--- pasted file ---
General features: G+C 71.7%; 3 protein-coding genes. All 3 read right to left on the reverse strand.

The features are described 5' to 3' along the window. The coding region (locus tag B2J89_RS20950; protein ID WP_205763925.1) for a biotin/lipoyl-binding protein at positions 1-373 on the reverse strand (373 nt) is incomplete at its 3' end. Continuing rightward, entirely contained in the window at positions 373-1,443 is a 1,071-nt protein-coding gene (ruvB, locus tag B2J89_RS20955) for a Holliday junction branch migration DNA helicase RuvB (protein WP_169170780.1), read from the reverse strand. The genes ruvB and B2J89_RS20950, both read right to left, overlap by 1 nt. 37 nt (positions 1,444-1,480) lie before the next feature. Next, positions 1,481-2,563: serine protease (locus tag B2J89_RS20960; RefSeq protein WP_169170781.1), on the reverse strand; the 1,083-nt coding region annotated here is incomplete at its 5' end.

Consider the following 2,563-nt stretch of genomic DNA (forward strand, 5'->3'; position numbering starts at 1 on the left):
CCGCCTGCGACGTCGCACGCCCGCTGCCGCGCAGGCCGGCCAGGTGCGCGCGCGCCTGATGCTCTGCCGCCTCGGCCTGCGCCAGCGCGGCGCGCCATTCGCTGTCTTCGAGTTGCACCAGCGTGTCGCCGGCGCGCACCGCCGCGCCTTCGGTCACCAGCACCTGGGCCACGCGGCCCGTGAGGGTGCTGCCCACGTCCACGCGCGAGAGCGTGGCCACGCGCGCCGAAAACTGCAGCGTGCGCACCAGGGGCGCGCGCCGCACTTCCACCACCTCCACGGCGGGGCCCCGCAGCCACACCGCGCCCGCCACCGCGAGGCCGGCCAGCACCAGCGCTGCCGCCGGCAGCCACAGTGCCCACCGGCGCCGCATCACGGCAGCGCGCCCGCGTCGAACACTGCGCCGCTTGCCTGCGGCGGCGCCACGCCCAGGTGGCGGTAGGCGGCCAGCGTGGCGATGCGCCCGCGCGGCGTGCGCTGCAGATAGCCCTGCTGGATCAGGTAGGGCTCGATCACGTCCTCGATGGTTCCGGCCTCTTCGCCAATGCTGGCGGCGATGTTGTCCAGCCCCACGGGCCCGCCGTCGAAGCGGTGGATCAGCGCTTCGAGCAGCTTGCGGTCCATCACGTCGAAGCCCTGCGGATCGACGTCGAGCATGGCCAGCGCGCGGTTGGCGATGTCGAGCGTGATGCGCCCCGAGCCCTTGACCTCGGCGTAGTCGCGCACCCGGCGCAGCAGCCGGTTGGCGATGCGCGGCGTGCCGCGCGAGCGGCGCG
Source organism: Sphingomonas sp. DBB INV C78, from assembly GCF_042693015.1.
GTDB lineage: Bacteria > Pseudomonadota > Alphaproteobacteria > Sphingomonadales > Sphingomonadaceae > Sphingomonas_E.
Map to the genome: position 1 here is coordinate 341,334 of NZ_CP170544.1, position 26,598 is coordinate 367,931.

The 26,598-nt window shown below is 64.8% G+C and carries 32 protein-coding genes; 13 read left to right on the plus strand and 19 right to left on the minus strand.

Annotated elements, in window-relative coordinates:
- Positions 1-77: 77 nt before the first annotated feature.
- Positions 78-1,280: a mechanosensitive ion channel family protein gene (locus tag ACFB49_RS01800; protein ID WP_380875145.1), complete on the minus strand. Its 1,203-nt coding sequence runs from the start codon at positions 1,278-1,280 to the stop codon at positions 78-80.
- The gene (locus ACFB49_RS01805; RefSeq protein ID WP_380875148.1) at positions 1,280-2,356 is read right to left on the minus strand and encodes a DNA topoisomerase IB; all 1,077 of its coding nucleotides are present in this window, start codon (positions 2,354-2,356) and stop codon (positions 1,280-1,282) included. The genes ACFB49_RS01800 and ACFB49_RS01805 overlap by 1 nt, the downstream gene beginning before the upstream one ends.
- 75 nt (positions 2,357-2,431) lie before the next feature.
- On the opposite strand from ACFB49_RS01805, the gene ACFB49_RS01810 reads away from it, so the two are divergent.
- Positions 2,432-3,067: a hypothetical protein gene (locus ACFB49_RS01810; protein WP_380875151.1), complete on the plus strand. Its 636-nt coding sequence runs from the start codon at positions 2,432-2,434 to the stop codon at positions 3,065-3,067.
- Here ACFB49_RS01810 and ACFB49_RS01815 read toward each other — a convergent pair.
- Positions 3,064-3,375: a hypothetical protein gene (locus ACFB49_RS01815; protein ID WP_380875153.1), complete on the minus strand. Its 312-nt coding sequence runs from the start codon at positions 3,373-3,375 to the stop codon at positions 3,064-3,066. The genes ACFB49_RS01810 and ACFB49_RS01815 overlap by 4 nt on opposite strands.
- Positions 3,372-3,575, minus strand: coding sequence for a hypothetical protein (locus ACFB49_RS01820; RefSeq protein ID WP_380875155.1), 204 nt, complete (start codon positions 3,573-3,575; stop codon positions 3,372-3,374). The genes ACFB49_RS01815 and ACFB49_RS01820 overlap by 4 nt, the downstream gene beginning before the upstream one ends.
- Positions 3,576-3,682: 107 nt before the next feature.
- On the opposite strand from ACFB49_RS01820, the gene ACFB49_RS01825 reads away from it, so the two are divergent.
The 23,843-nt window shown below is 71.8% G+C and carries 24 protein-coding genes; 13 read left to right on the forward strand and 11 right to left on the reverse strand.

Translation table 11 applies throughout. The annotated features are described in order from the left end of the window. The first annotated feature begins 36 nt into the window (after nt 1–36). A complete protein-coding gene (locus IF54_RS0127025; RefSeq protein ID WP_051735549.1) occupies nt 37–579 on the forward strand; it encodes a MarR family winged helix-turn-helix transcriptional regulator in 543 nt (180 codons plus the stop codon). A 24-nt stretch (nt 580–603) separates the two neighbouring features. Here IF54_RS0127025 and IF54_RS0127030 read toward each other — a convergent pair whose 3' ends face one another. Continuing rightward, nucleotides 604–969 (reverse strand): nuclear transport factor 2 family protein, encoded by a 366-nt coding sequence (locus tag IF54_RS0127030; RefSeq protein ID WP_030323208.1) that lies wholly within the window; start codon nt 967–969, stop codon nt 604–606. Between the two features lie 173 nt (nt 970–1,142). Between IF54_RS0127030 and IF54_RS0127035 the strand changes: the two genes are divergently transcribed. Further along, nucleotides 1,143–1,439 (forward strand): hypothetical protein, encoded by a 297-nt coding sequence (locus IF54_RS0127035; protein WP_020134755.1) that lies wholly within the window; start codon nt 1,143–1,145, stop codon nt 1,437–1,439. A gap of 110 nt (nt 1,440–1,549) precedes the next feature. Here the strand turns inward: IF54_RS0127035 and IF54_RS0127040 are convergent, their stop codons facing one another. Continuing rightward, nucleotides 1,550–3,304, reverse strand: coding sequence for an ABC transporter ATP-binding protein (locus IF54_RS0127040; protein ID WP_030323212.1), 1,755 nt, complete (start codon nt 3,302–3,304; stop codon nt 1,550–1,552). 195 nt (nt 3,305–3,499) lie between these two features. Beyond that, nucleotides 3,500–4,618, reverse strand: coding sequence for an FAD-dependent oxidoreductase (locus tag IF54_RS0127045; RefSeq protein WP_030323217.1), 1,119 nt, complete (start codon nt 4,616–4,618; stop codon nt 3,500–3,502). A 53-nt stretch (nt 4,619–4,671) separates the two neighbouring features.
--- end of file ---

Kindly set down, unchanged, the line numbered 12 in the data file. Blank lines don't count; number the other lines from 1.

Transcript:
- The gene (locus ACFB49_RS01805; RefSeq protein ID WP_380875148.1) at positions 1,280-2,356 is read right to left on the minus strand and encodes a DNA topoisomerase IB; all 1,077 of its coding nucleotides are present in this window, start codon (positions 2,354-2,356) and stop codon (positions 1,280-1,282) included. The genes ACFB49_RS01800 and ACFB49_RS01805 overlap by 1 nt, the downstream gene beginning before the upstream one ends.